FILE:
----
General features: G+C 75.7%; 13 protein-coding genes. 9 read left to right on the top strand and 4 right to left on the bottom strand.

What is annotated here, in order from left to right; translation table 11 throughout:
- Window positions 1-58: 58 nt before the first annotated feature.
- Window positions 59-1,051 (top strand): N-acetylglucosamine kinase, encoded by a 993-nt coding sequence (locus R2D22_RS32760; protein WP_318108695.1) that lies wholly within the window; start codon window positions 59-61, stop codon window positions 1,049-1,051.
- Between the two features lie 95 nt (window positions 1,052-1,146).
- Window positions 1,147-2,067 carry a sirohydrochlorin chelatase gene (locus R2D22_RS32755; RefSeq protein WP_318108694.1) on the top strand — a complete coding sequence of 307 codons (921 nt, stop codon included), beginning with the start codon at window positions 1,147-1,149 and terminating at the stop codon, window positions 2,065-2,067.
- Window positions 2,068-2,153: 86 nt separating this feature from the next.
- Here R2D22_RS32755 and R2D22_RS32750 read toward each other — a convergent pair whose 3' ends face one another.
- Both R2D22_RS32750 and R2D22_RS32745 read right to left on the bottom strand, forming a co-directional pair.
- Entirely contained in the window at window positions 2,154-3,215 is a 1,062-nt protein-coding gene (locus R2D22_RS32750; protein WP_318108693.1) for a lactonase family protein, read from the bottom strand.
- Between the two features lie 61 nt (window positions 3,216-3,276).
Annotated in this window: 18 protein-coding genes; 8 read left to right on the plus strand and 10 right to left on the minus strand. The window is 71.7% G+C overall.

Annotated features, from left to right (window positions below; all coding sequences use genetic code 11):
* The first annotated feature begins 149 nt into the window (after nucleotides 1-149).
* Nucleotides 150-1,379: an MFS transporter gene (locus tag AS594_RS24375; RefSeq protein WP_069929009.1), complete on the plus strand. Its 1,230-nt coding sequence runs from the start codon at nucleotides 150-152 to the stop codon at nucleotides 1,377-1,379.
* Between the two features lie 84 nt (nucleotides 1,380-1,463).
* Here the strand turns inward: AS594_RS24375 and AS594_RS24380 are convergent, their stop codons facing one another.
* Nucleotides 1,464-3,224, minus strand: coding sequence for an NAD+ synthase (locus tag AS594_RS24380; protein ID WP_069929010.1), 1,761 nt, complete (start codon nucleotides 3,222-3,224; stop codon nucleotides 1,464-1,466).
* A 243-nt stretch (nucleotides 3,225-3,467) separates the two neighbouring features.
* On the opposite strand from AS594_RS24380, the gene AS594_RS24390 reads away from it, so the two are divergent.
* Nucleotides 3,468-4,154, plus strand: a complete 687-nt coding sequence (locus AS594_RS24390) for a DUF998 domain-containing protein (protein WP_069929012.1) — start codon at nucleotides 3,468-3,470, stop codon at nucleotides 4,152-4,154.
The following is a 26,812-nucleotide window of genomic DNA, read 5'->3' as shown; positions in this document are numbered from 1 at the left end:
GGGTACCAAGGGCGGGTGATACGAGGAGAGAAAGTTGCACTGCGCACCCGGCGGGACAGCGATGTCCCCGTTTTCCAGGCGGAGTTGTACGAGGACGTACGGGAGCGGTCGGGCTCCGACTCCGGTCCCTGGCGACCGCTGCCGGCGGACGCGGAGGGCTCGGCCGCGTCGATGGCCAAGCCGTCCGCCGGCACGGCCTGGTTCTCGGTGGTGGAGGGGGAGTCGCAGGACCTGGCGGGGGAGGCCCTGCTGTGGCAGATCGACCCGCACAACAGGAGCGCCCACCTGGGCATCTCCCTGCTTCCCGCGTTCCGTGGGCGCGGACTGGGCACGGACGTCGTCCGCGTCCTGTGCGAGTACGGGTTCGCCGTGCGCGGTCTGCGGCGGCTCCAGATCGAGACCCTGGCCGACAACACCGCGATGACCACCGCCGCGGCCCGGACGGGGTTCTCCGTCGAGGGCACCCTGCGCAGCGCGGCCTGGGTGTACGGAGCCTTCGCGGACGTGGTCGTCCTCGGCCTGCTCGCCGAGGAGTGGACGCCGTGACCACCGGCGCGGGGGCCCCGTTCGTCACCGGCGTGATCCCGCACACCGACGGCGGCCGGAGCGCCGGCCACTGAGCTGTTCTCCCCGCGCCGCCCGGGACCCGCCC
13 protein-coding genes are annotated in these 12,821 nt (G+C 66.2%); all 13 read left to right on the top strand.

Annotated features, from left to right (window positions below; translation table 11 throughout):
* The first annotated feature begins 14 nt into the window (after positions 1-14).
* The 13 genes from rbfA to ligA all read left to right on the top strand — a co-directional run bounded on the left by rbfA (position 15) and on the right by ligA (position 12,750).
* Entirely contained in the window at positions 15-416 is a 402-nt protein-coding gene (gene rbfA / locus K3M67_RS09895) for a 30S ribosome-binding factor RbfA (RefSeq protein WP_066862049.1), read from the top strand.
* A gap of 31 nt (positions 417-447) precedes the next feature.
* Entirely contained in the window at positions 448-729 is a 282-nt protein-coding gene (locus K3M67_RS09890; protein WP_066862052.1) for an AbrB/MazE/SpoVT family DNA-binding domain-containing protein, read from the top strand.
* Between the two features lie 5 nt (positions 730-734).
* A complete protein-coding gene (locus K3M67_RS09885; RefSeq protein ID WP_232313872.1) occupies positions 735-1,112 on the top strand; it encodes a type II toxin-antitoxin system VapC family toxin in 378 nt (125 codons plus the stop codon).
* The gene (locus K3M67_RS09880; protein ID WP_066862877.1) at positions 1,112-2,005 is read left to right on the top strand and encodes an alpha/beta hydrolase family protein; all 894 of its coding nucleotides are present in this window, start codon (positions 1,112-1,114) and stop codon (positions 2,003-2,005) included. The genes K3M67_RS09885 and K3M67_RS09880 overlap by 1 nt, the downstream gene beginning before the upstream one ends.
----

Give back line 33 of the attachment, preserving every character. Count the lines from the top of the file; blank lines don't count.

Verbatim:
* The gene (locus K3M67_RS09880; protein ID WP_066862877.1) at positions 1,112-2,005 is read left to right on the top strand and encodes an alpha/beta hydrolase family protein; all 894 of its coding nucleotides are present in this window, start codon (positions 1,112-1,114) and stop codon (positions 2,003-2,005) included. The genes K3M67_RS09885 and K3M67_RS09880 overlap by 1 nt, the downstream gene beginning before the upstream one ends.